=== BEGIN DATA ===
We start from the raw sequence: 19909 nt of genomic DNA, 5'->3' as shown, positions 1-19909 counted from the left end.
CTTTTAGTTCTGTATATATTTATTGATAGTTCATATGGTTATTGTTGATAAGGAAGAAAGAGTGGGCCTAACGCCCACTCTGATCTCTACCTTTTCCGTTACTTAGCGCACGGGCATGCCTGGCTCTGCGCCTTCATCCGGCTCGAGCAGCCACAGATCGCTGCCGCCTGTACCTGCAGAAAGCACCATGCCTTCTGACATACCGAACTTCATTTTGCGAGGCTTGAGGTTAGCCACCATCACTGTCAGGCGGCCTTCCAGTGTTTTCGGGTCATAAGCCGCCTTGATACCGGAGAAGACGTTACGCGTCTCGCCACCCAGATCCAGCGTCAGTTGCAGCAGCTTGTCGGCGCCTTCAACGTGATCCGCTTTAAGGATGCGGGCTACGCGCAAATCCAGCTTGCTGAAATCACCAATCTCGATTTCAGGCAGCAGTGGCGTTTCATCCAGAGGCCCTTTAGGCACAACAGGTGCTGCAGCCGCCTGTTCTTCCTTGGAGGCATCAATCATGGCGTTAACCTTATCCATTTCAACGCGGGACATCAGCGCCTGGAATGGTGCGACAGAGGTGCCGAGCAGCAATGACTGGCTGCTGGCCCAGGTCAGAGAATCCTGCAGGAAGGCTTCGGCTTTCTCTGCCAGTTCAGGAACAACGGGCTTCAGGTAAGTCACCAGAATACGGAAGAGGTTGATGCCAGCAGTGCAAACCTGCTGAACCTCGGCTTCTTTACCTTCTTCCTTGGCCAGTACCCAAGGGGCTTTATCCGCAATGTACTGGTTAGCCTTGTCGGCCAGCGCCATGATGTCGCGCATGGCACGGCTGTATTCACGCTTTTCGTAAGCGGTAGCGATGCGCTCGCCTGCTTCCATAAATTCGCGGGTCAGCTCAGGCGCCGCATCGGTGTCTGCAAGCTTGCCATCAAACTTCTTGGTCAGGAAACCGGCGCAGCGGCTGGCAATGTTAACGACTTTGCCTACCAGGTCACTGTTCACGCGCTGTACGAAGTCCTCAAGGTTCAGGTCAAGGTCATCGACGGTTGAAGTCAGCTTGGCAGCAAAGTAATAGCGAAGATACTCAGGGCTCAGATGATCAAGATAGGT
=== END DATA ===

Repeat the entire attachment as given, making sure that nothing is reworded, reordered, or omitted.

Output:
We start from the raw sequence: 19909 nt of genomic DNA, 5'->3' as shown, positions 1-19909 counted from the left end.
CTTTTAGTTCTGTATATATTTATTGATAGTTCATATGGTTATTGTTGATAAGGAAGAAAGAGTGGGCCTAACGCCCACTCTGATCTCTACCTTTTCCGTTACTTAGCGCACGGGCATGCCTGGCTCTGCGCCTTCATCCGGCTCGAGCAGCCACAGATCGCTGCCGCCTGTACCTGCAGAAAGCACCATGCCTTCTGACATACCGAACTTCATTTTGCGAGGCTTGAGGTTAGCCACCATCACTGTCAGGCGGCCTTCCAGTGTTTTCGGGTCATAAGCCGCCTTGATACCGGAGAAGACGTTACGCGTCTCGCCACCCAGATCCAGCGTCAGTTGCAGCAGCTTGTCGGCGCCTTCAACGTGATCCGCTTTAAGGATGCGGGCTACGCGCAAATCCAGCTTGCTGAAATCACCAATCTCGATTTCAGGCAGCAGTGGCGTTTCATCCAGAGGCCCTTTAGGCACAACAGGTGCTGCAGCCGCCTGTTCTTCCTTGGAGGCATCAATCATGGCGTTAACCTTATCCATTTCAACGCGGGACATCAGCGCCTGGAATGGTGCGACAGAGGTGCCGAGCAGCAATGACTGGCTGCTGGCCCAGGTCAGAGAATCCTGCAGGAAGGCTTCGGCTTTCTCTGCCAGTTCAGGAACAACGGGCTTCAGGTAAGTCACCAGAATACGGAAGAGGTTGATGCCAGCAGTGCAAACCTGCTGAACCTCGGCTTCTTTACCTTCTTCCTTGGCCAGTACCCAAGGGGCTTTATCCGCAATGTACTGGTTAGCCTTGTCGGCCAGCGCCATGATGTCGCGCATGGCACGGCTGTATTCACGCTTTTCGTAAGCGGTAGCGATGCGCTCGCCTGCTTCCATAAATTCGCGGGTCAGCTCAGGCGCCGCATCGGTGTCTGCAAGCTTGCCATCAAACTTCTTGGTCAGGAAACCGGCGCAGCGGCTGGCAATGTTAACGACTTTGCCTACCAGGTCACTGTTCACGCGCTGTACGAAGTCCTCAAGGTTCAGGTCAAGGTCATCGACGGTTGAAGTCAGCTTGGCAGCAAAGTAATAGCGAAGATACTCAGGGCTCAGATGATCAAGATAGGT